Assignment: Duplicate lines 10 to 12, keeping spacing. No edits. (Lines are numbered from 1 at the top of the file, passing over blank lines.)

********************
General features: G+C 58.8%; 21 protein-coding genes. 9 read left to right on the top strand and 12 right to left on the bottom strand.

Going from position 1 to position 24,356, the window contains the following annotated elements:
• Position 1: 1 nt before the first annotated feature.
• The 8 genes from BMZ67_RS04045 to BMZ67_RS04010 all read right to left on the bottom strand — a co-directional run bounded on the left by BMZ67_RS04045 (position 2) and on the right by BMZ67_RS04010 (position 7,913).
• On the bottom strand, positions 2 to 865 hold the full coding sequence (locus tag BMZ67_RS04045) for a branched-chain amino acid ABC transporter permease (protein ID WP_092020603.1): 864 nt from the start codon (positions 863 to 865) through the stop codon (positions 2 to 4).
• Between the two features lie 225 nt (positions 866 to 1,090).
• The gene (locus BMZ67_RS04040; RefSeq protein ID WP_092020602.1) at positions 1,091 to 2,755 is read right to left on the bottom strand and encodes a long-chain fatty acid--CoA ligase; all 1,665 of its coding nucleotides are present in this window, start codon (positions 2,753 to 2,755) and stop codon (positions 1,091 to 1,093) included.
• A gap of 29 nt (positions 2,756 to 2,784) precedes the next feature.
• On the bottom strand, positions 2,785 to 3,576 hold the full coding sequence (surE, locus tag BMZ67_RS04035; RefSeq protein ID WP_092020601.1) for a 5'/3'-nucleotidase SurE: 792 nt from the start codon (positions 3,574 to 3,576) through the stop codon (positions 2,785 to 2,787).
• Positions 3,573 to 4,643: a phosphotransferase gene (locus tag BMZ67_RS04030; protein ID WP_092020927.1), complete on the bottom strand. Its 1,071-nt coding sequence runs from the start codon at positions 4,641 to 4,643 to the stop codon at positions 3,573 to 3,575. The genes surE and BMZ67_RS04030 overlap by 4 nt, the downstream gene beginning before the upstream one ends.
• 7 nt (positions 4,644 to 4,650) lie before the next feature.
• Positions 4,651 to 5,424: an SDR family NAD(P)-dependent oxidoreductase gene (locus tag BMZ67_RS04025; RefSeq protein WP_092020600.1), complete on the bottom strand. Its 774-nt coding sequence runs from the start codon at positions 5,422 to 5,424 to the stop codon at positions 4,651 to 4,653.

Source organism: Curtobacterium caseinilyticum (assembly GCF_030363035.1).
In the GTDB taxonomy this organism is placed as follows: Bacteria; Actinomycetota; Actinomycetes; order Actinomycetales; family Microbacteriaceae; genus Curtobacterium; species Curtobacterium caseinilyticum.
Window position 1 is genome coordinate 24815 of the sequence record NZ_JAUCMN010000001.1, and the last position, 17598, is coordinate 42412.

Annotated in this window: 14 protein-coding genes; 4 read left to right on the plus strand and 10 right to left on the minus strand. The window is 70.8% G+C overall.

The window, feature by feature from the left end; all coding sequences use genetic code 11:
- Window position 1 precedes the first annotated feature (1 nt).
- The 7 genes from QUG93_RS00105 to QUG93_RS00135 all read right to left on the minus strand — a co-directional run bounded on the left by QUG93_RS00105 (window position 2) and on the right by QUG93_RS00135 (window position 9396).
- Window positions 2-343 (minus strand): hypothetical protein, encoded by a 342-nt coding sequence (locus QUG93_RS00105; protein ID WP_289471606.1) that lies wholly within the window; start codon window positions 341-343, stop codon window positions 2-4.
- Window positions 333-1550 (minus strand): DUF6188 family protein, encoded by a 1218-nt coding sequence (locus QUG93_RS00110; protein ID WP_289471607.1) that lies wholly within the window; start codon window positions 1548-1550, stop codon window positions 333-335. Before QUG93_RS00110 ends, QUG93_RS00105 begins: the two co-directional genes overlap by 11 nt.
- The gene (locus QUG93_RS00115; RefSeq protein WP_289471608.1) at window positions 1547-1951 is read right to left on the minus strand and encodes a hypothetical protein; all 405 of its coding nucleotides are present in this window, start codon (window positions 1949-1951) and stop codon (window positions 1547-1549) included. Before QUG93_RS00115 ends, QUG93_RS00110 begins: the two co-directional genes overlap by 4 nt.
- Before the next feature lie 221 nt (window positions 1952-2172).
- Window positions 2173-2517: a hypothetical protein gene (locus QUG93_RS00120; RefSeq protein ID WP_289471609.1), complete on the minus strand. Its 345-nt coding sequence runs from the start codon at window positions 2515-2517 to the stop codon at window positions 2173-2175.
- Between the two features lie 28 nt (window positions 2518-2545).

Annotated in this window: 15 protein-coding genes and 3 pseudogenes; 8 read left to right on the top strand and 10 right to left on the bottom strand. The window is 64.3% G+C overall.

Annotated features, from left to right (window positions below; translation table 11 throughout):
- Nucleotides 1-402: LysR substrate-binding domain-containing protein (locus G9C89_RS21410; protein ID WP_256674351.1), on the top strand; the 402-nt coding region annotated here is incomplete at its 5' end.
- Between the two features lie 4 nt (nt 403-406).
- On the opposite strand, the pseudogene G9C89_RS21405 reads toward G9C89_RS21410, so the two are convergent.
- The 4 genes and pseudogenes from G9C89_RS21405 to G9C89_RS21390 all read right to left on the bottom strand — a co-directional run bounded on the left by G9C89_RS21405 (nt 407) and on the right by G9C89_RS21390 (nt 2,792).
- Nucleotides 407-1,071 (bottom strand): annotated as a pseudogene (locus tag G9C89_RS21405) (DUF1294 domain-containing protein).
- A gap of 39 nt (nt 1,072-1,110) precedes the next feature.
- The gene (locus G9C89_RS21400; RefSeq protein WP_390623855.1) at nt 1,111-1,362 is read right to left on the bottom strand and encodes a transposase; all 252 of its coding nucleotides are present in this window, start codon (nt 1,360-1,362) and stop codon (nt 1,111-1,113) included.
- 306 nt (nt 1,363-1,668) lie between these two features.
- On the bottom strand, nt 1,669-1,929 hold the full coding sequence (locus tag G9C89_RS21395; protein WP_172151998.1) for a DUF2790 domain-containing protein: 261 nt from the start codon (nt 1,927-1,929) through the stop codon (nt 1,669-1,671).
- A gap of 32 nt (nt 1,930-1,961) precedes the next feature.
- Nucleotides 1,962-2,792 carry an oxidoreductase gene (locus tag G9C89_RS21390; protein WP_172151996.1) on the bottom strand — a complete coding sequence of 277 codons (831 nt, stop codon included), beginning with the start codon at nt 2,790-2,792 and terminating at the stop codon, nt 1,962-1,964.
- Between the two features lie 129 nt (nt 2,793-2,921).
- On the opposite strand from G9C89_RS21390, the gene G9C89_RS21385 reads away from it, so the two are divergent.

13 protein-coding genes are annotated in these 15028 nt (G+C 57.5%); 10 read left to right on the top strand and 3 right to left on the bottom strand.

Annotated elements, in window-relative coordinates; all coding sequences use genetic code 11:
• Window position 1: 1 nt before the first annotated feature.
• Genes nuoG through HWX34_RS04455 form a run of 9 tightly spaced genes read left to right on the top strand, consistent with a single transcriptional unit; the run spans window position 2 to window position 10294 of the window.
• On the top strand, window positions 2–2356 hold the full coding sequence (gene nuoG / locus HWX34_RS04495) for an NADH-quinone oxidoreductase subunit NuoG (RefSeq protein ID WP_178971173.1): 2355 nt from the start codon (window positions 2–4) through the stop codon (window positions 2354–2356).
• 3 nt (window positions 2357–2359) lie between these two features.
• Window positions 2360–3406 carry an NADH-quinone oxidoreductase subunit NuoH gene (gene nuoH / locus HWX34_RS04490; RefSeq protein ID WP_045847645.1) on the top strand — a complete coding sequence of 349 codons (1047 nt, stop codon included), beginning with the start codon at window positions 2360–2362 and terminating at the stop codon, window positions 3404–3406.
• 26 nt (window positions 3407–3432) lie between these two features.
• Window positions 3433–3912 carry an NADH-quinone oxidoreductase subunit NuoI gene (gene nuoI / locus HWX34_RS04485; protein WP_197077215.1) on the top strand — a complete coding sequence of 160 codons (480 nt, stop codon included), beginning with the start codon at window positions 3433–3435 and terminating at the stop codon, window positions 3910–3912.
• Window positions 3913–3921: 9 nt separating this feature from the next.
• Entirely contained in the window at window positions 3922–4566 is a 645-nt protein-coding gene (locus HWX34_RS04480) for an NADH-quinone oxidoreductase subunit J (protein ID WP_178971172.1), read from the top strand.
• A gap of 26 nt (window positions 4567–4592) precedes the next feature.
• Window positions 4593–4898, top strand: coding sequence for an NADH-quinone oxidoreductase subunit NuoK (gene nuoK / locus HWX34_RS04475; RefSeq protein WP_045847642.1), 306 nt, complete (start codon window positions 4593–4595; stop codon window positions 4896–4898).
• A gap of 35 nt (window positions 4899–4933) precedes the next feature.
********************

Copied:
• Positions 3,573 to 4,643: a phosphotransferase gene (locus tag BMZ67_RS04030; protein ID WP_092020927.1), complete on the bottom strand. Its 1,071-nt coding sequence runs from the start codon at positions 4,641 to 4,643 to the stop codon at positions 3,573 to 3,575. The genes surE and BMZ67_RS04030 overlap by 4 nt, the downstream gene beginning before the upstream one ends.
• 7 nt (positions 4,644 to 4,650) lie before the next feature.
• Positions 4,651 to 5,424: an SDR family NAD(P)-dependent oxidoreductase gene (locus tag BMZ67_RS04025; RefSeq protein WP_092020600.1), complete on the bottom strand. Its 774-nt coding sequence runs from the start codon at positions 5,422 to 5,424 to the stop codon at positions 4,651 to 4,653.